Is the size of the foreign debt of critical? The size of the foreign debt is currently 28% of GDP, which is not a critical figure. But analyzing the ratio of debt to the part of GDP, accounting for non-budget enterprises and organization (about 60% of GDP), the resulting figure is about to 50%.
Excluding small and medium-sized businesses that do not take foreign loans, the ratio of debt will come to 70%, which certainly can be considered critical.
Entrepreneurs in their business have to deal with many corporate counterparties. Therefore there is a problem of verifying their integrity before entering into transaction.
According to items 1, 7 and 9 of the Resolution № 53 of the Plenum of the Supreme Arbitration Court of the Russian Federation from 12.10.2006, jurisdiction of tax disputes settlement is based on the presumption of good faith of taxpayers and other parties involved in the economy. Even if the taxpayer is under an accusation of tax offense on account of trade connections with fly-by-night company, commercial courts pronounce for the taxpayer if he can prove due diligence when choosing a contractor, economic expediency of transaction and matching the transaction price to market prices.
Legislation, including the Tax Code of the RF, does not contain a specific list of documents that the taxpayer has to require from the contractor in order to minimize the risks. However, the explanations and recommendations are set out in departmental letters.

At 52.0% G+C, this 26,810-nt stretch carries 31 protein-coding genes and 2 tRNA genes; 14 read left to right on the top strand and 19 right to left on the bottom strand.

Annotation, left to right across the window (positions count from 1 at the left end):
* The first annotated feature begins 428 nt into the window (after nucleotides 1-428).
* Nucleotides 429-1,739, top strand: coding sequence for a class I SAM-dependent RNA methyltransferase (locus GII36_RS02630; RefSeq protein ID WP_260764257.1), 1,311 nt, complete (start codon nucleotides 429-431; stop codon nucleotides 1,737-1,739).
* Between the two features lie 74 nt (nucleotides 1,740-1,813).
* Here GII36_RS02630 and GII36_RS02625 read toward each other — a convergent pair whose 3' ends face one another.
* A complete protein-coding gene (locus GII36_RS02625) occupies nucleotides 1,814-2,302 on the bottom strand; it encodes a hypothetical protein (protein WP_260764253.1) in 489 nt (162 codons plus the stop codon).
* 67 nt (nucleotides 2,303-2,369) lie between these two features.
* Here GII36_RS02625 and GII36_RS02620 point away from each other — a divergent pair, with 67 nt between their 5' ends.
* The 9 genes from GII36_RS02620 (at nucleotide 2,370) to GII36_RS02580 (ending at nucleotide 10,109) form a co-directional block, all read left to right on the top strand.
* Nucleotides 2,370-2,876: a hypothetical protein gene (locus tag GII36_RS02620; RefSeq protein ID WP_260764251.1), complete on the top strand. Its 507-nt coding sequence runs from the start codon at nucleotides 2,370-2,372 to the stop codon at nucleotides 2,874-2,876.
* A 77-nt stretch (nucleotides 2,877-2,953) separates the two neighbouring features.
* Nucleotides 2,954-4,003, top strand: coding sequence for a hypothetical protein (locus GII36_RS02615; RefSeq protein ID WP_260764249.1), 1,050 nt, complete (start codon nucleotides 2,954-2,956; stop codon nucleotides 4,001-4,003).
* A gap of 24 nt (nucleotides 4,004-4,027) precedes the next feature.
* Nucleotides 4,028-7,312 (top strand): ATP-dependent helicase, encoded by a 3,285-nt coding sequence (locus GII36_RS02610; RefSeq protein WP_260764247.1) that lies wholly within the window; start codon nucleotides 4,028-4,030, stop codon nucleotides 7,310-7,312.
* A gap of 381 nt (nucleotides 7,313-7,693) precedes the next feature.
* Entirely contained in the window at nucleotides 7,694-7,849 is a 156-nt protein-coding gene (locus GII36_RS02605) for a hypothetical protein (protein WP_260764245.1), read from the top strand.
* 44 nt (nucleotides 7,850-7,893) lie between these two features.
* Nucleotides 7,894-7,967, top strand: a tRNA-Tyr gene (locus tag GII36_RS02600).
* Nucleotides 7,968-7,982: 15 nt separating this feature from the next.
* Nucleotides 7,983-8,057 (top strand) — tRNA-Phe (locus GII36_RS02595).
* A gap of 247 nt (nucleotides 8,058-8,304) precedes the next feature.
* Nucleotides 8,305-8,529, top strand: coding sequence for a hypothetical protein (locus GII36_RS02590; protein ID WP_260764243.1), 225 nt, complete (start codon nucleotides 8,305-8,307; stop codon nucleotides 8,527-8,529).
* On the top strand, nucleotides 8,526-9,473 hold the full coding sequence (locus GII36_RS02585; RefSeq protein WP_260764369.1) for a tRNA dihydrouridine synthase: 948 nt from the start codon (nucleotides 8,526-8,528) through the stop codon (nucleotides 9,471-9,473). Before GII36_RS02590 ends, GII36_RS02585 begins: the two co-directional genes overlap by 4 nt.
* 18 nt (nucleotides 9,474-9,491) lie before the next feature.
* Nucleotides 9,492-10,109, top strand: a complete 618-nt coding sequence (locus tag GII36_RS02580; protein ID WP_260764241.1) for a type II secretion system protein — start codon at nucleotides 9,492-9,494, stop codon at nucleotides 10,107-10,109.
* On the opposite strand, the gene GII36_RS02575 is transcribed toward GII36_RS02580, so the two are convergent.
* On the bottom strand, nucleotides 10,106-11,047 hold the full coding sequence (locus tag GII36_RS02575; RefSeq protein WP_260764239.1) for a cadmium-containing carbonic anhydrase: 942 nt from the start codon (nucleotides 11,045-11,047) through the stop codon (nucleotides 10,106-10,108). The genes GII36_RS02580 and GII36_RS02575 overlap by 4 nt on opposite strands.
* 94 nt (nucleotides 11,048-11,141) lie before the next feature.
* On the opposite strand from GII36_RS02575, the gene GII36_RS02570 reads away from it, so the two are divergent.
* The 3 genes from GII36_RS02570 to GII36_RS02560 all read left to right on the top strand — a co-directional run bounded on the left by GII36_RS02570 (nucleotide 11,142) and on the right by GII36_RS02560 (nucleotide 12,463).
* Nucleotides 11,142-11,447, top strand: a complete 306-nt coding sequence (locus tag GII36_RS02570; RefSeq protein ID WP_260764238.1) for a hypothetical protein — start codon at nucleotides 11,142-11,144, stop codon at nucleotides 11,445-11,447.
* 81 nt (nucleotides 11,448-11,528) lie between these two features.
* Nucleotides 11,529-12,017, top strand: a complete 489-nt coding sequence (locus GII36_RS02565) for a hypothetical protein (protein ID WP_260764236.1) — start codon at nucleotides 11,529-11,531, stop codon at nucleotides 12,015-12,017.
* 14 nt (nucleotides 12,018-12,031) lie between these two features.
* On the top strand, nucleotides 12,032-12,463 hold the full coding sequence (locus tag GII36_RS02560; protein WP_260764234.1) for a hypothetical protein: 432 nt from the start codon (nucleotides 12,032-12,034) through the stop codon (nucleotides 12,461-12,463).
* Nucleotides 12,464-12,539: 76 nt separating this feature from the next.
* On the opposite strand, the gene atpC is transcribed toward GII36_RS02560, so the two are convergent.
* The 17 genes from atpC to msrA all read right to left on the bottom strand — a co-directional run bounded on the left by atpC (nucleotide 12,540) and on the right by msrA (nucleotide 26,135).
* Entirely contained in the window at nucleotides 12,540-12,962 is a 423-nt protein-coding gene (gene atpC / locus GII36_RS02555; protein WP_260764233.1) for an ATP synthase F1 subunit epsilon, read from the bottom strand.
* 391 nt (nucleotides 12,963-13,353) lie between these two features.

In the letter № 03-03-06/1/477 of the Ministry of Finance from 21.07.2010 the minimum of required documents and demands in order to confirm the integrity of the counterparty is specified: existence of copy of the certificate of registration with a tax authority, verification the entering of the data about a counterparty in the Unified State Register of Legal Entities, obtainment of a power of attorney or other document authorizing a person to sign documents on behalf of the contractor, the use of official sources of information concerning of counterparty activities. The letter № 3-7-07/84 of the Federal Tax Service from February 11, 2010 supplements the mentioned list: companies must be registered in the established order; have a license for a specific activity (if such a requirement is established by law); location address must not belong to the address of "mass registration" of fly-by-night companies; disqualified person must not enter the legal entity (this refers to the head and chief accountant of the organization). Information about the facts of their involvement in the tax or administrative responsibility, or lack thereof must be included.
In addition to the documentary evidence, the history of a potential counterparty, its reputation in the market, brand awareness should be looked into.
Specialized Information-analytical system Globas-i helps online to find all the necessary information about the counterparty: registration data, information on licenses, litigation, and the management team. Reliability index due to which it will be possible to identify fly-by-night companies is under the process of implementation.